The Biden administration on Monday increased how much Medicare pays providers to administer COVID-19 vaccinations to encourage them to vaccinate more people, hire additional staff and do more patient outreach and education.
CMS boosted the average payment for COVID-19 immunizations from $28 to $40 for single-dose vaccines and $45 to $80 for two-dose vaccines. But the amount each provider receives varies depending on what type of entity carries out the immunization and where it's located, according to the agency. The changes take effect immediately.
The White House hopes the changes will speed up vaccinations, especially in hard-to-reach communities, by making sure that providers have enough financial resources.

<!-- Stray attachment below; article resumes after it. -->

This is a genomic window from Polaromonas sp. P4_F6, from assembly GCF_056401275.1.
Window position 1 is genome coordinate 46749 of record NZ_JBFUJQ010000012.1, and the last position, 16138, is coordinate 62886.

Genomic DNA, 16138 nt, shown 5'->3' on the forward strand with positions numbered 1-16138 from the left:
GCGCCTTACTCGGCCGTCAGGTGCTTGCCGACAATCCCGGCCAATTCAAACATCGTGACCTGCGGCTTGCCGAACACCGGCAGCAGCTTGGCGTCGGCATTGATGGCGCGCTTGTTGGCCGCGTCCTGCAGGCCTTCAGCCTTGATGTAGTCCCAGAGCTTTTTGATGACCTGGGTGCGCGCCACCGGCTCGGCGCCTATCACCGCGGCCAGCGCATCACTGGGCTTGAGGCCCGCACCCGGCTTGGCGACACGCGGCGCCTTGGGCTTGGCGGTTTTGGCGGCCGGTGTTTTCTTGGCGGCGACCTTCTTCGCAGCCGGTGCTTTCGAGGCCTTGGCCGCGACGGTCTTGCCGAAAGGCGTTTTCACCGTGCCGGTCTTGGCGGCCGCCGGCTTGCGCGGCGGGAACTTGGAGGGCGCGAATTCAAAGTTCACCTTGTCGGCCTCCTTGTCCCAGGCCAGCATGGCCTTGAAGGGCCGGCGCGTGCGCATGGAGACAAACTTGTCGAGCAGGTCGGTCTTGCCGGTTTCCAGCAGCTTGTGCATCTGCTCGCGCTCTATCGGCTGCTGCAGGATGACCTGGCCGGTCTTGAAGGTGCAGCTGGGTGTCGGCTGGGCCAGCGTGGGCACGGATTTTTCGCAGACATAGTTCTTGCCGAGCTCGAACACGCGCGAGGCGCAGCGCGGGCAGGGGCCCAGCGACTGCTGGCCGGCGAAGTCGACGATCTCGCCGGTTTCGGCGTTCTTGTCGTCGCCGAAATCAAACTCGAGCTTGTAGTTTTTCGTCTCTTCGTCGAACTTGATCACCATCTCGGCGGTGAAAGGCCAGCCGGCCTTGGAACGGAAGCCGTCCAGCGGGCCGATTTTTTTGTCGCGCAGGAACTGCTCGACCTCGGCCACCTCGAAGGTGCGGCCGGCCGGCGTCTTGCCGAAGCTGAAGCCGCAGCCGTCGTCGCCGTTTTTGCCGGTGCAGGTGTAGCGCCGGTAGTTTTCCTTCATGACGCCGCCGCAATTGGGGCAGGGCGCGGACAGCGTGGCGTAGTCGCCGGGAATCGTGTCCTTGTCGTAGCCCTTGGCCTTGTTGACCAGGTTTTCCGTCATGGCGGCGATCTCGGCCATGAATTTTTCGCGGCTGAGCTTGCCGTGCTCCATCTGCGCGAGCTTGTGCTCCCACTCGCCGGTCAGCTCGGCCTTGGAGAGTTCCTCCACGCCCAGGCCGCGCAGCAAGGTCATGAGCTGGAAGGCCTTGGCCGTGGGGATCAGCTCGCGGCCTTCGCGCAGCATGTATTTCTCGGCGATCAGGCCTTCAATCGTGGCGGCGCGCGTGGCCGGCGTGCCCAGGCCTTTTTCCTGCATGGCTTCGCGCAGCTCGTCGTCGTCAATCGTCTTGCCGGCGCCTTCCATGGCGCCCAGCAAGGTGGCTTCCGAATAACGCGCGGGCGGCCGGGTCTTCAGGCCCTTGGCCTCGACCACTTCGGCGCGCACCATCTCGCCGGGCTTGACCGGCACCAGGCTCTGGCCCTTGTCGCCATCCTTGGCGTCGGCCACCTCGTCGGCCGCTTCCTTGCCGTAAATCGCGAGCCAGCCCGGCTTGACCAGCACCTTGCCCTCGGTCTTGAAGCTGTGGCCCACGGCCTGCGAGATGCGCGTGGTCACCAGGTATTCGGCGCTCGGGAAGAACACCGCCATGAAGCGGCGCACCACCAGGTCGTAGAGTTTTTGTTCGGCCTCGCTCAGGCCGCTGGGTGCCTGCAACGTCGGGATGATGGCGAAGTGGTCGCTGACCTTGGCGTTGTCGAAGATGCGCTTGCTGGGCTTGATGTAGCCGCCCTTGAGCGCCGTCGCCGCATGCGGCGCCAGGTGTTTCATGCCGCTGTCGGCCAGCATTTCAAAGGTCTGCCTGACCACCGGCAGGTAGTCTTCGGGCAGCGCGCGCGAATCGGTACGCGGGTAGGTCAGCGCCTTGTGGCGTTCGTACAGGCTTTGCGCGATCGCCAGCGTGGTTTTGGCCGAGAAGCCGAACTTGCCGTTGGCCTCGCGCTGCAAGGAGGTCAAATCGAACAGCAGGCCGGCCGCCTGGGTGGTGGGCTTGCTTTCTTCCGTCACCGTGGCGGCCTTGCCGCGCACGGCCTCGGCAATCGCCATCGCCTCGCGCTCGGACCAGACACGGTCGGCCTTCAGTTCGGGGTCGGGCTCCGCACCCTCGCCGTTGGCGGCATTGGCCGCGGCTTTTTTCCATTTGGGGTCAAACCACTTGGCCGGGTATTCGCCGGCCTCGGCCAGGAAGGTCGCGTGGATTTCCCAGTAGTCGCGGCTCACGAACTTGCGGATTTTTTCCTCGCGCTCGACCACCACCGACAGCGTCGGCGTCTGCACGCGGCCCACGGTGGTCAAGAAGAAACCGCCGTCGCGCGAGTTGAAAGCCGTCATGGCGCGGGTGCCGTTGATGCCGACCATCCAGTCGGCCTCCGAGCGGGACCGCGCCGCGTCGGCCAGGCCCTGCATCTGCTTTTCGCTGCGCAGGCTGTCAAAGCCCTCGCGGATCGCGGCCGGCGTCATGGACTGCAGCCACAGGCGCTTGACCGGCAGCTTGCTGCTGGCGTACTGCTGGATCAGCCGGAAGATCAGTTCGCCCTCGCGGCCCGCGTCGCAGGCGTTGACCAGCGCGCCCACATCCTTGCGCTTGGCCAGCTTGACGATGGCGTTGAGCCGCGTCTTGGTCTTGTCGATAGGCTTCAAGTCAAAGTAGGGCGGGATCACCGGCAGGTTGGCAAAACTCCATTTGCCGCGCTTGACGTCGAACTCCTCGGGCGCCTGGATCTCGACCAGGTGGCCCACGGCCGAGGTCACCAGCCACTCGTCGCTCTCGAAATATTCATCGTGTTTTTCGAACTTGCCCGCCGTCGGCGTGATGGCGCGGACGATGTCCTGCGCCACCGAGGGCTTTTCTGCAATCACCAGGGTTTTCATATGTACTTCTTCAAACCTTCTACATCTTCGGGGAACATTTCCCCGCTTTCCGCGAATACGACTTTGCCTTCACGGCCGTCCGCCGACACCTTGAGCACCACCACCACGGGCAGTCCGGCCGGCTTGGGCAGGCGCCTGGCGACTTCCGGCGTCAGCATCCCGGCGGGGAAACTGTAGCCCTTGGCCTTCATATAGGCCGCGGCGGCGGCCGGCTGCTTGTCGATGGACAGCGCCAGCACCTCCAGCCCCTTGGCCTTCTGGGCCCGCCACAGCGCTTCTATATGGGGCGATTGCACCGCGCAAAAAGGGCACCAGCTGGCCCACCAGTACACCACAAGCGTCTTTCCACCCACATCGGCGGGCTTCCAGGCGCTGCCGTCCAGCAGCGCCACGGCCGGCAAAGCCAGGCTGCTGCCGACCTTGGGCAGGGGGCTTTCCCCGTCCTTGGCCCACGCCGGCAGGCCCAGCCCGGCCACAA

"This will make it easier for more healthcare providers to get out into communities and give more COVID shots to people in need," White House coronavirus special adviser Andy Slavitt said during a press event. "People are not looking to be convinced by the government or by some other entity; they want to have conversations with people locally in their community, whether it's a doctor, their pharmacist, or other people that they trust."
Some experts have worried that certain providers can't afford to vaccinate as many people as possible because the reimbursement rates are significantly lower than other services they could provide. Higher payments for vaccine administration should make that less of an issue for providers.
CMS also announced that it's updating its toolkits for providers, states and insurers to help them quickly vaccinate more people.